The simple test of the FFT is to see the effect of an impulse:

fg impulse delta 0.1 npts 1024

w impulse.sac

*1. Test of sac2000 FFT

*Sac creates a time series with a centered impulse of height 1.0 and not

a unit area pulse.

fft

writesp am

This creates a series of the amplitude spectrum, which has values of

0.1, e.g., 1 (from the time series) * DT from the fft

ifft

This creates a time series consisting of a centered impulse with height 1.0

Thus sac2000 [8/8/2001 (Version 00.59.44)] is performing the following

operation to convert h(t) into H(f)

N-1

H(f) = SUM h(t) exp ( - j 2 pi f t ) dt

k=0

N-1

h(t) = SUM H(f)exp(+j 2 pi f t ) df

n=0

where f = n df. t = k dt , and df = 1/Ndt

*2. Constraints on testing the FFT using an analytic function*

If you wish to test an FFT, you cannot use a sine-wave since the value

of the FFT will be related to the total number of cycles in the time

window and because the Discrete Fourier Transform is an approximation to

the Fourier Transform that suffers from periodicity in both the time and

frequency domains.

A properly designed test can use the analytical Gaussian <-> Gaussian

transform pair, or perhaps some thing from Laplace transforms using

H(t) exp( - a t ) <-> 1/(s + a) where s = j 2 pi f

You must always worry about the fact there there is a limited time

length and a limited frequency band. A perfect test of an analytical

transform pair is thwarted by the uncertainty principle

*3. Other FFT's

*If you use MATLAB or MATHCAD, you will always have to read the

documentation about the definition of the FFT used.

I use the electrical engineering definition but incorporate the physical

dimensions to the integral.

Send sac-help mailing list submissions to--

sac-help<at>iris.washington.edu

To subscribe or unsubscribe via the World Wide Web, visit

http://www.iris.washington.edu/mailman/listinfo/sac-help

or, via email, send a message with subject or body 'help' to

sac-help-request<at>iris.washington.edu

You can reach the person managing the list at

sac-help-owner<at>iris.washington.edu

When replying, please edit your Subject line so it is more specific

than "Re: Contents of sac-help digest..."

Today's Topics:

1. About FFT scaling factor in SAC (wwxu)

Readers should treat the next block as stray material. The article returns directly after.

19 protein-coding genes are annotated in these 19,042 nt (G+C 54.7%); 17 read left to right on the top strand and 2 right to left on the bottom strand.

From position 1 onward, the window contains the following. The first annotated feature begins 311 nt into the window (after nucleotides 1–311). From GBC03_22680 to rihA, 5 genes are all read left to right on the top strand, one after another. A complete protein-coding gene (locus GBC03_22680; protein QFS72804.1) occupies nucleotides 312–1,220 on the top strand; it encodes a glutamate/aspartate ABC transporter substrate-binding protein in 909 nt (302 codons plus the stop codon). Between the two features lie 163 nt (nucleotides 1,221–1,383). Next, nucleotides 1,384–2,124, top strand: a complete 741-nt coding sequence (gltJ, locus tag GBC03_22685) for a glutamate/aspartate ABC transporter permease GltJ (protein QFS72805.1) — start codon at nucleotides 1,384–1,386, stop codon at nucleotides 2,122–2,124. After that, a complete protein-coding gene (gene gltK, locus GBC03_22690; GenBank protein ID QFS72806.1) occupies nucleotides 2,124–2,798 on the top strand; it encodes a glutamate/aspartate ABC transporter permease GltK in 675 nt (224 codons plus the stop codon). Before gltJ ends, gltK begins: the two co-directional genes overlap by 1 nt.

----------------------------------------------------------------------

Message: 1

Date: Tue, 11 Mar 2008 07:53:16 GMT

From: "wwxu" <wwxu<at>mail.iggcas.ac.cn>

Subject: [SAC-HELP] About FFT scaling factor in SAC

To: sac-help<at>iris.washington.edu

Message-ID: <20080311075316.5572.eqmail<at>mail.iggcas.ac.cn>

Content-Type: text/plain; format=flowed; charset="gb2312"

Hi, ALL

We suppose that x[n] and y[k] are a DFT pairs, i.e.

y[k]=1/N*sum_n(x[n]*exp(-2*pi*j*k*n/N)) n=0,1,...,N-1

where sum_n means the sum for n=0,1,N-1(similar for sum_k),

and dt is the sampling interval, df is the sampling frequency,

N is the sampling number.

To obey Parseval's theorem, we get

sum_n(x[n]*x[n])*dt=sum_k(y[k]*y[k])*df

since sum_n(x[n]*x[n])=N*sum_k(y[k]*y[k])

and df=1/(N*dt), also consider the amplitude symmetry of the real series,

we should multiply a coefficent to y[k]:

sqrt(2)*N*dt

but in SAC software, this value is N*dt/2,

so do you have any idea?

Thanks.

------------------------------

_______________________________________________

sac-help mailing list

sac-help<at>iris.washington.edu

http://www.iris.washington.edu/mailman/listinfo/sac-help

End of sac-help Digest, Vol 33, Issue 8

***************************************

Robert B. Herrmann

Otto W. Nuttli Professor of Geophysics

Department of Earth and Atmospheric Sciences

Saint Louis University

O'Neil Hall, Room 203

3642 Lindell Boulevard

St. Louis, MO 63108

TEL: 314 977 3120

FAX: 314 977 3117

Email: rbh<at>eas.slu.edu